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By John R. Bolton
Reality calls for attaching Gaza to Egypt and the West Bank to Jordan
Topic - Slobodan Milošević
Serbia's ambassador to NATO was chatting and joking with colleagues in a multistory parking garage at Brussels Airport when he suddenly strolled to a barrier, climbed over and flung himself to the ground below, a diplomat said.
Serbia's ambassador to NATO was chatting and joking with colleagues in a multistory parking garage at the Brussels airport when he suddenly strolled to a barrier, climbed over and flung himself to the ground below, a diplomat said.
Croatia's national independence finally has been secured. This is the real meaning of the recent ruling by the U.N. war crimes court in The Hague to overturn the conviction of Croatian Gen. Ante Gotovina.
Today is historic. For the first time in history, an international court will issue a verdict in the war crimes trial of a head of state.
Is Bosnia-Herzegovina doomed? The small Balkan nation is being subverted by powerful internal forces that threaten its existence. The West must wake up before the former Yugoslav republic descends once again into sectarian bloodshed.
The Yugoslav war-crimes tribunal sentenced the former chief of the Yugoslav army to 27 years imprisonment Tuesday for providing crucial military aid to Bosnian Serb forces responsible for the Srebrenica massacre and for a deadly four-year campaign of shelling and sniping in Sarajevo.
The last fugitive sought by the U.N. Balkan war crimes tribunal was arrested by Serbian authorities Wednesday, answering intense international demands for his capture and boosting the country's hopes of becoming a candidate for European Union membership.
Ratko Mladic's initial appearance at the United Nations war crimes tribunal in The Hague Friday came almost 16 years after he allegedly presided over the largest slaughter in Europe since the Holocaust - the Srebrenica genocide. On July 11, 1995, as commander of the Bosnian Serb Army (VRS), Mladic took center stage as the VRS overran the Srebrenica "safe area" and his forces separated the men from the women in the U.N.-protected enclave.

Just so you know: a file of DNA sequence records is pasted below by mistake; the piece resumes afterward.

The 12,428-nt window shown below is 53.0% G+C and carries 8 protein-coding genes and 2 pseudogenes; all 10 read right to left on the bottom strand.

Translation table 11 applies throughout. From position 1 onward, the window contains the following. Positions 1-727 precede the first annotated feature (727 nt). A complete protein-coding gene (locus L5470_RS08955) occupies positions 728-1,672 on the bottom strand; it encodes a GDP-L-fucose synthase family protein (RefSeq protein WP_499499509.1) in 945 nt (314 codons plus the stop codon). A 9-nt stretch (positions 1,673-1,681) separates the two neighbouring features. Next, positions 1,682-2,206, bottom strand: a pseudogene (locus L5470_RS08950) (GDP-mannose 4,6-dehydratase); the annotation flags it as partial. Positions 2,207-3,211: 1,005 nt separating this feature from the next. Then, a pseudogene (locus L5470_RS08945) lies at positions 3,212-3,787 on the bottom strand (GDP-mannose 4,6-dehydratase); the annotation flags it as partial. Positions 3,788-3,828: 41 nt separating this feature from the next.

Ratko Mladic, the former Bosnian Serb wartime commander, was captured last week. For 16 years he had been a fugitive from justice. Gen. Mladic was wanted for genocide and crimes against humanity. His arrest in Lazarevo, a small town north of Belgrade, Serbia's capital, is supposed to bring closure to the Balkan wars of the 1990s. Contrary to conventional wisdom, it won't.
Croatia is headed toward another war. The Balkans - again - will explode with violence. It is only a matter of time. And the so-called "international community" has been pivotal in stoking the flames of ethnic conflict.
Five years after their leader Slobodan Milosevic died while on trial for genocide, some Serb nationalists have found a new idol: Col. Moammar Gadhafi.
The brutality of Col. Moammar Gadhafi's repression of the liberation movement in Libya is clear. He and his cohorts are using machine guns and planes to kill their own people. We saw similar brutality in the early 1970s when serving in the U.S. ambassador's post in Uganda. While all the evidence was present about the serious violations by Idi Amin, there was never a formal indictment of him by any legal jurisdiction. Amin, after an eight-year reign of terror, lived a comfortable exile in Saudi Arabia, where he died having escaped the criminal trial that he so deserved. The world should make sure that does not happen to Col. Gadhafi.
The Obama administration is standing firmly in Kosovo's corner ahead of Thursday's International Court of Justice decision on the legality of its unilateral declaration of independence from Serbia.
"On Normality: Art in Serbia, 1989-2001" at American University's Katzen Arts Center isn't about normality as we know it.
"The United States is a proven friend of Bosnia-Herzegovina. Its government and its people supported us in the most difficult moments in our history and nobody has the right to jeopardize our relations," he said.
Milosevic, who oversaw a crackdown on ethnic minorities despite international sanctions in the 1990s, destroyed the country, Anna said, adding that his shadow still hangs over Belgrade.